|Automatic taxonomy extraction in different languages using wikipedia and minimal language-specific information||Dominguez Garcia R.
|Lecture Notes in Computer Science||English||2012||Knowledge bases extracted from Wikipedia are particularly useful for various NLP and Semantic Web applications due to their co- verage, actuality and multilingualism. This has led to many approaches for automatic knowledge base extraction from Wikipedia. Most of these approaches rely on the English Wikipedia as it is the largest Wikipedia version. However, each Wikipedia version contains socio-cultural knowledge, i.e. knowledge with relevance for a specific culture or language. In this work, we describe a method for extracting a large set of hyponymy relations from the Wikipedia category system that can be used to acquire taxonomies in multiple languages. More specifically, we describe a set of 20 features that can be used for for Hyponymy Detection without using additional language-specific corpora. Finally, we evaluate our approach on Wikipedia in five different languages and compare the results with the WordNet taxonomy and a multilingual approach based on interwiki links of the Wikipedia.||0||0|
|Building a large scale knowledge base from Chinese Wiki Encyclopedia||Zhe Wang
|Lecture Notes in Computer Science||English||2012||DBpedia has been proved to be a successful structured knowledge base, and large scale Semantic Web data has been built by using DBpedia as the central interlinking-hubs of the Web of Data in English. But in Chinese, due to the heavily imbalance in size (no more than one tenth) between English and Chinese in Wikipedia, there are few Chinese linked data are published and linked to DBpedia, which hinders the structured knowledge sharing both within Chinese resources and cross-lingual resources. This paper aims at building large scale Chinese structured knowledge base from Hudong, which is one of the largest Chinese Wiki Encyclopedia websites. In this paper, an upper-level ontology schema in Chinese is first learned based on the category system and Infobox information in Hudong. Totally, there are 19542 concepts are inferred, which are organized in hierarchy with maximally 20 levels. 2381 properties with domain and range information are learned according to the attributes in the Hudong Infoboxes. Then, 802593 instances are extracted and described using the concepts and properties in the learned ontology. These extracted instances cover a wide range of things, including persons, organizations, places and so on. Among all the instances, 62679 of them are linked to identical instances in DBpedia. Moreover, the paper provides RDF dump or SPARQL to access the established Chinese knowledge base. The general upper-level ontology and wide coverage makes the knowledge base a valuable Chinese semantic resource. It not only can be used in Chinese linked data building, the fundamental work for building multi lingual knowledge base across heterogeneous resources of different languages, but also can largely facilitate many useful applications of large-scale knowledge base such as knowledge question-answering and semantic search.||0||0|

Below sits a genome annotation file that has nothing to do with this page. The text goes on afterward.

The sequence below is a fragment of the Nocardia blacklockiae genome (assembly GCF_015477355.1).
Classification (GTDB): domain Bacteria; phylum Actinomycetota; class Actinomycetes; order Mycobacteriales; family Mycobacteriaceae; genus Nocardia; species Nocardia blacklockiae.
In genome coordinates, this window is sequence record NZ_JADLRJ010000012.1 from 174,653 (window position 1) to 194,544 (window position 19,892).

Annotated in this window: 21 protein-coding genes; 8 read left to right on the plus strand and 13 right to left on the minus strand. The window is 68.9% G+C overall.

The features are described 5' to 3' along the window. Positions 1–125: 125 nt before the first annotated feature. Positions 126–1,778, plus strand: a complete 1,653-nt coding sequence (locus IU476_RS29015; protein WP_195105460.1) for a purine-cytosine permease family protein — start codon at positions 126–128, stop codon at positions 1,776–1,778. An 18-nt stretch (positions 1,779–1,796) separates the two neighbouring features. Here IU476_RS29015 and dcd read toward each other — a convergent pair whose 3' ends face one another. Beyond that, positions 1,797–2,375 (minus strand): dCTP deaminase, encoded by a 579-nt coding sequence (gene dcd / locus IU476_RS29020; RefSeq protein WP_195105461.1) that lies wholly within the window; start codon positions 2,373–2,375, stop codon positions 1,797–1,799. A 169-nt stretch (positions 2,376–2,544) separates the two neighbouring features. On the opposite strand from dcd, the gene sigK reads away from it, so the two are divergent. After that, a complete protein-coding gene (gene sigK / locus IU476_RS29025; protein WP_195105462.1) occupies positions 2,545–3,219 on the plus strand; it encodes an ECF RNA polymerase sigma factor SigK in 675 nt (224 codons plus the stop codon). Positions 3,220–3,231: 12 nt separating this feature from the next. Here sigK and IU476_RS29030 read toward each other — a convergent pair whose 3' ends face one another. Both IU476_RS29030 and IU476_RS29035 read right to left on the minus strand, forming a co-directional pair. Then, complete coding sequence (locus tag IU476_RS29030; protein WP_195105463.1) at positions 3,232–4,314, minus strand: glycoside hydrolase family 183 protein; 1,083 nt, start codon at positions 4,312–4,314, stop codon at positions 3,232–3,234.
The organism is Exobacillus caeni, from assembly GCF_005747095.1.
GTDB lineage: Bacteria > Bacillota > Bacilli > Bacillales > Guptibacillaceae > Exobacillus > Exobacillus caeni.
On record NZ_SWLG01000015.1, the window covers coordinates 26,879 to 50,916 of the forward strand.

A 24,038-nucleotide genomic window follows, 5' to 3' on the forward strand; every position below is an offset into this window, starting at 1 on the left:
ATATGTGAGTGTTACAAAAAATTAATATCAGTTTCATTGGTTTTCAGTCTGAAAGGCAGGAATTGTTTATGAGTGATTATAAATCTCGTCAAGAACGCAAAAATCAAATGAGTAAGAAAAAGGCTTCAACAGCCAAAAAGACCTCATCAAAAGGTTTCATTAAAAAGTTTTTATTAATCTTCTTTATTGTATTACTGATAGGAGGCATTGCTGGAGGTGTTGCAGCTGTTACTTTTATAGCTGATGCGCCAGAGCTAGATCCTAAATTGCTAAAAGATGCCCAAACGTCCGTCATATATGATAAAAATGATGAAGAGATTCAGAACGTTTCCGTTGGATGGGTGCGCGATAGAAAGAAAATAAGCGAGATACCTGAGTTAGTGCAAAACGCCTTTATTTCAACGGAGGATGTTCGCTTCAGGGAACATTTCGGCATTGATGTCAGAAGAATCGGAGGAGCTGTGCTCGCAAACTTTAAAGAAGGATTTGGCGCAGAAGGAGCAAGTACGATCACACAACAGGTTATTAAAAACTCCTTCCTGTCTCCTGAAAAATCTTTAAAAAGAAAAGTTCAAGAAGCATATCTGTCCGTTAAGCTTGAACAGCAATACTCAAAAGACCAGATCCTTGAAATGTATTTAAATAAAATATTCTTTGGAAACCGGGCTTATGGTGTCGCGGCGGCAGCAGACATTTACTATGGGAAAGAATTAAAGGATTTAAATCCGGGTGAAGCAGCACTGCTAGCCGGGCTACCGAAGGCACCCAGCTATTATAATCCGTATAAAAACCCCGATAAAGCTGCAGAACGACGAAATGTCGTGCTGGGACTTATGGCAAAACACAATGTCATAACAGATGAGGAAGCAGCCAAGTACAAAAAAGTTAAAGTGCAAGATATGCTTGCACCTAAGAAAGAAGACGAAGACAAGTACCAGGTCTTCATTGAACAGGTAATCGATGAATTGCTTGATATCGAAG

|Collective context-aware topic models for entity disambiguation||Sen P.||WWW'12 - Proceedings of the 21st Annual Conference on World Wide Web||English||2012||A crucial step in adding structure to unstructured data is to identify references to entities and disambiguate them. Such disambiguated references can help enhance readability and draw similarities across different pieces of running text in an automated fashion. Previous research has tackled this problem by first forming a catalog of entities from a knowledge base, such as Wikipedia, and then using this catalog to disambiguate references in unseen text. However, most of the previously proposed models either do not use all text in the knowledge base, potentially missing out on discriminative features, or do not exploit word-entity proximity to learn high-quality catalogs. In this work, we propose topic models that keep track of the context of every word in the knowledge base; so that words appearing within the same context as an entity are more likely to be associated with that entity. Thus, our topic models utilize all text present in the knowledge base and help learn high-quality catalogs. Our models also learn groups of co-occurring entities thus enabling collective disambiguation. Unlike most previous topic models, our models are non-parametric and do not require the user to specify the exact number of groups present in the knowledge base. In experiments performed on an extract of Wikipedia containing almost 60,000 references, our models outperform SVM-based baselines by as much as 18% in terms of disambiguation accuracy translating to an increment of almost 11,000 correctly disambiguated references.||0||0|
|Combining AceWiki with a CAPTCHA system for collaborative knowledge acquisition||Nalepa G.J.
|Proceedings - International Conference on Tools with Artificial Intelligence, ICTAI||English||2012||Formalized knowledge representation methods allow to build useful and semantically enriched knowledge bases which can be shared and reasoned upon. Unfortunately, knowledge acquisition for such formalized systems is often a time-consuming and tedious task. The process requires a domain expert to provide terminological knowledge, a knowledge engineer capable of modeling knowledge in a given formalism, and also a great amount of instance data to populate the knowledge base. We propose a CAPTCHA-like system called AceCAPTCHA in which users are asked questions in a controlled natural language. The questions are generated automatically based on a terminology stored in a knowledge base of the system, and the answers provided by users serve as instance data to populate it. The implementation uses AceWiki semantic wiki and a reasoning engine written in Prolog.||0||0|